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Environmental Stewardship Recognized

by Wyoming Livestock Roundup

The Wyoming Environmental Stewardship Program recognizes ranchers whose natural stewardship practices contribute to the environment and enhance productivity and profitability. 

This year, S&W Livestock, LLC is honored as the 2024 Wyoming Stock Growers Association (WSGA) Environmental Stewardship Award winner. 

WSGA, the Wyoming Department of Agriculture, the Wyoming Game and Fish Department and Audubon Rockies are proud sponsors of this prestigious award.

“Over the 27-year history of WSGAʼs Environmental Stewardship Program, the consistent message has been the passionate commitment to resource stewardship exemplified by the honorees. At the same time, as demonstrated by this year’s nominee, S&W Livestock, LLC, these successful ranches have each evolved in their own unique manner,” stated Jim Magagna, WSGA executive vice president. 

From the beginning

University of Wyoming (UW) Professor of Plant Sciences and Director of the Sheridan Research and Extension Center Brian Mealor described S&W Livestock’s story as one of innovation, flexibility and foresight, not just with livestock or natural resources but also with succession planning and partnerships. 

“Don Spellman came back to his family’s ranch near Spotted Horse in 1983 and participated part time in the operation while still working off site. Then, he bought the horse camp property before retiring in 1991 to ranch full time,” Mealor stated. “Don and his wife Kathy spent their winters in Arizona, but to maintain a presence at the ranch, they hired Lindsay (Wood) Taylor to provide ranch labor and assistance.”

Shortly after, Taylor took a leap of faith and resigned from her position with the UW Extension Office to expand her herd, which she began two years earlier, to take a full-time position at the ranch.

Taylor later married Dan Wood in 2011, and in 2013, the Spellmans and the Woods joined forces to establish S&W Livestock, LLC.

“The families have come together to form and grow the operation and are well-respected community members who are actively engaged in their community,” Mealor added. “The S&W Livestock story is very interesting because it is a family-type operation comprised of different families willing to develop a strong partnership to benefit their operations and the land they steward for themselves and the greater good. It is a story of innovation, experimentation, trust and good old-fashioned hard work.”

Stewardship practices 

According to Mealor, S&W Livestock, LLC participates in educational events and programs focusing on soil health, rangeland monitoring, invasive weed management and alternative forage systems.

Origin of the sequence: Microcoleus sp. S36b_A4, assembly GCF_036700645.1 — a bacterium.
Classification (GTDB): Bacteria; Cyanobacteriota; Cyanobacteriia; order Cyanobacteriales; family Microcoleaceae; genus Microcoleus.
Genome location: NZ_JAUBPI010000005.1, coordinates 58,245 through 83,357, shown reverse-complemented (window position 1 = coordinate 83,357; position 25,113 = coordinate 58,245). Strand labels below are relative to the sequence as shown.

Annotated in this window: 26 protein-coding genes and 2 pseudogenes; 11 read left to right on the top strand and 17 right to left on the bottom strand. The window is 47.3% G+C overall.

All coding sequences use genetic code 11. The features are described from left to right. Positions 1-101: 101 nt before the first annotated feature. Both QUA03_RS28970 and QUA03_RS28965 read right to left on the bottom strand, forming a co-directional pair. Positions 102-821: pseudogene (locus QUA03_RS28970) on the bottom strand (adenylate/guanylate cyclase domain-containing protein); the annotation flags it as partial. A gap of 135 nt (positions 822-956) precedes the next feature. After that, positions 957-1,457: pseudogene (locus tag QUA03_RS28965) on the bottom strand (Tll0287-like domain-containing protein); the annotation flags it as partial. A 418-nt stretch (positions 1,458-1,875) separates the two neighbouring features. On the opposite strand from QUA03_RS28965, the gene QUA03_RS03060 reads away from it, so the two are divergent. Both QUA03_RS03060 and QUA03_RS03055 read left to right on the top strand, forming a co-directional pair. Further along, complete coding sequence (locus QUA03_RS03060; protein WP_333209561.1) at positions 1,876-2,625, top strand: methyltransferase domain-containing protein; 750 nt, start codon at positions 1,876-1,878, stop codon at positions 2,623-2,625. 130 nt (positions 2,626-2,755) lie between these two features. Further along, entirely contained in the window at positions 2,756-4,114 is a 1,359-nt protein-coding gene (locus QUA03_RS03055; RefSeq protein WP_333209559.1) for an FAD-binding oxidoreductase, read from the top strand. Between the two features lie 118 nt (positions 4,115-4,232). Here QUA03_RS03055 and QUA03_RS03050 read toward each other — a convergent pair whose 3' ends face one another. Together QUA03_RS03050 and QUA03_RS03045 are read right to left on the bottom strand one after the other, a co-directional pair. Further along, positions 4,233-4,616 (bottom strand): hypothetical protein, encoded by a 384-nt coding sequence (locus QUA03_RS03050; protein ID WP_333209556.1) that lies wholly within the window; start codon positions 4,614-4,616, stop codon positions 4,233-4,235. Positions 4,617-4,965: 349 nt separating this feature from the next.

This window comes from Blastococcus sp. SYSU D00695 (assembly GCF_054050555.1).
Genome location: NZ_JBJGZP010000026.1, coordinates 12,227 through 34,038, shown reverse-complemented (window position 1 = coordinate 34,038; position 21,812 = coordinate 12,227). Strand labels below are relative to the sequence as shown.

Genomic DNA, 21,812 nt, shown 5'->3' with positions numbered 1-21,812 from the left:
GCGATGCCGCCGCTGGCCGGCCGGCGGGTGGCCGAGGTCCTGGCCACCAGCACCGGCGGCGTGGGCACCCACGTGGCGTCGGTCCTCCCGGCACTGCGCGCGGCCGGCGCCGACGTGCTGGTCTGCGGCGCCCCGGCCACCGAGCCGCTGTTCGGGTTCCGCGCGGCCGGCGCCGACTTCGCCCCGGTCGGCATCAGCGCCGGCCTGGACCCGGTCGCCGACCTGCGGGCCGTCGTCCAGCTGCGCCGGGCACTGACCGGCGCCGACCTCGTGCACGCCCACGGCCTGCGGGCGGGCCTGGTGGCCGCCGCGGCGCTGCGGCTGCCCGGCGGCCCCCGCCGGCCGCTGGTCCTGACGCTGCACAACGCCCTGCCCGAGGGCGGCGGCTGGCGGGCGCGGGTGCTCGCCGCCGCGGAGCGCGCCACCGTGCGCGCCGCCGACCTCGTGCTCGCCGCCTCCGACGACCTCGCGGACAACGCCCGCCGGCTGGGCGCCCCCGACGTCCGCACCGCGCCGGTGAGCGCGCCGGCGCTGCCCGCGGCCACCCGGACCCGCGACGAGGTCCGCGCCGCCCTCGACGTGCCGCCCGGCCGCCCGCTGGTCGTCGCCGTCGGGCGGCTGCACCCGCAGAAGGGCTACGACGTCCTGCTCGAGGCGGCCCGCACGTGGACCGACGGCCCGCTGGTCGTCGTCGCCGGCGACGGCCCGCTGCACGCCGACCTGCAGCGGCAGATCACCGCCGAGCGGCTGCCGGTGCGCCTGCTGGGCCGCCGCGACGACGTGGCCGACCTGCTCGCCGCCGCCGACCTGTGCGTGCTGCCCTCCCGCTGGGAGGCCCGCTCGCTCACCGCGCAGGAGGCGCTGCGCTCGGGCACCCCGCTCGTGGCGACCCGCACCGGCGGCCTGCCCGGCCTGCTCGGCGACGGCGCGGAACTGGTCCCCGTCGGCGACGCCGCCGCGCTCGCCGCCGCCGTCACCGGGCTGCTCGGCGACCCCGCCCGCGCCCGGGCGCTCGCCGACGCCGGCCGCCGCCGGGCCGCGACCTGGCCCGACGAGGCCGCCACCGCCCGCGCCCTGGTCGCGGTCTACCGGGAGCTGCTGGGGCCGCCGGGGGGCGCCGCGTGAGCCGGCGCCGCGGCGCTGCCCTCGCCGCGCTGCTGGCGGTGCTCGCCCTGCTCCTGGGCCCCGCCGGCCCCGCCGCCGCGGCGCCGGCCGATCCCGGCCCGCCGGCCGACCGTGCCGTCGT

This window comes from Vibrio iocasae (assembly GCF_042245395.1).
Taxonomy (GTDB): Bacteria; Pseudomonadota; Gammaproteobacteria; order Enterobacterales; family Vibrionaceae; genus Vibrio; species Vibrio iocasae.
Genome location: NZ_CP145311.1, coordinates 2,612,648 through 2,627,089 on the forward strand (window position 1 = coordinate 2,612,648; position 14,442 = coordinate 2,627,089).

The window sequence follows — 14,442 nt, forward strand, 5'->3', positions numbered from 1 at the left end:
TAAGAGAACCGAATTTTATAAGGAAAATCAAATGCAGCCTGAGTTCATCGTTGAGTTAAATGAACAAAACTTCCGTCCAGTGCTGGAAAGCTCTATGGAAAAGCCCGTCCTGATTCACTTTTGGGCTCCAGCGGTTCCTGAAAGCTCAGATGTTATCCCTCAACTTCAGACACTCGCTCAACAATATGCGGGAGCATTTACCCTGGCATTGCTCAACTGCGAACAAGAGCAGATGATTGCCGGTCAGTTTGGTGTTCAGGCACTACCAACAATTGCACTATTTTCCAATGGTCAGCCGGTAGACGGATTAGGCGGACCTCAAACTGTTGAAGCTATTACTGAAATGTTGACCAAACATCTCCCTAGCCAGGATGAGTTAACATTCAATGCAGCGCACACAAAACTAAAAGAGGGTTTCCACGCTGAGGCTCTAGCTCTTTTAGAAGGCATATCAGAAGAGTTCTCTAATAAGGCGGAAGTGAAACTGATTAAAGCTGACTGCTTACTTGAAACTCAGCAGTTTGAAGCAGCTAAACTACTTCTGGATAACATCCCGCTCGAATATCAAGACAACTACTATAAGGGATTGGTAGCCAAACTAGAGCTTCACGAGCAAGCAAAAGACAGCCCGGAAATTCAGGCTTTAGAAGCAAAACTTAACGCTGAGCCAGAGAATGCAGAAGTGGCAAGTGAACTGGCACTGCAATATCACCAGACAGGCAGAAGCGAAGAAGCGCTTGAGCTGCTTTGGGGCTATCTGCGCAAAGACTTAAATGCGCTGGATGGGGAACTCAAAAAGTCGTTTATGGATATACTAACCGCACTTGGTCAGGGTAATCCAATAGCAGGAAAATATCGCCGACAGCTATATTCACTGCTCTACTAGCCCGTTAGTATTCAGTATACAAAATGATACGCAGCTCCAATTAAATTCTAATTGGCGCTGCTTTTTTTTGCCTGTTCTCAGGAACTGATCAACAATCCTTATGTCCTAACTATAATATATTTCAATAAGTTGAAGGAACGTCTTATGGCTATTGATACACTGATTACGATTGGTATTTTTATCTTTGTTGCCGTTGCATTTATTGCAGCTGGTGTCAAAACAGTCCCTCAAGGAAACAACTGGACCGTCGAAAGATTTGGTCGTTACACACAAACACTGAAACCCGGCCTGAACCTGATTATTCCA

“They acquired grant funding to evaluate multiple methods for managing bulbous bluegrass and were early adopters battling the spread of ventenata in Campbell County,” Mealor described. “They have experimented with cover crop mixes for soil health and shoulder-season forages, evaluated deep-pot tree plantings to restore riparian areas and partnered with UW on a native plant initiative.”

S&W Livestock, LLC has had a long history of working with the Gillette Natural Resources Conservation Service (NRCS) on projects to improve their land and have invested in water development projects over the years, which has led to more than 33 miles of water pipelines connecting seven wells to 46 livestock watering tanks.

Mealor also mentioned, “Along with water developments, S&W Livestock, LLC has made significant enhancements to improve livestock distribution and flexibility, largely in the form of 36-plus miles of wildlife-friendly electric fencing which divides their grazing lands into more than 50 pastures.

NRCS District Conservationist Tim Kellogg has been working with the ranch since 2006 on numerous projects, including the local sage grouse project and extending existing pipelines to improve the overall range health of the ranch. 

“We are currently working with them on an annual invasive grass control, cover crops and fence replacement program for improved big game movement,” Kellogg mentioned. “They now have over 52 permeant pastures they further divide with temporary electric fencing.”

He added, “With Lindsay’s background in animal science, they made several changes to their herd and how they handled their livestock. The biggest changes affecting the natural resources of the ranch were reducing the average size of their cattle, moving their calving dates to late spring and developing an intensive grazing system.”

S&W Livestock, LLC is committed to stewardship and sustainability through its work and partnership with many different conservation organizations. 

Being early adopters of regenerative grazing approaches, they have always been ahead of the curve and continue demonstrating their management techniques can build soil, sequester carbon, reduce water runoff and create ecosystems more resilient to drought.

“S&W Livestock, LLC has shown a commitment to conservation in three primary ways – habitat management, animal welfare and husbandry and environmental sustainability,” stated Audubon Rockies Conservation Ranching Director Dusty Downey. 

Melissa Anderson is the editor of the Wyoming Livestock Roundup. Send comments on this article to

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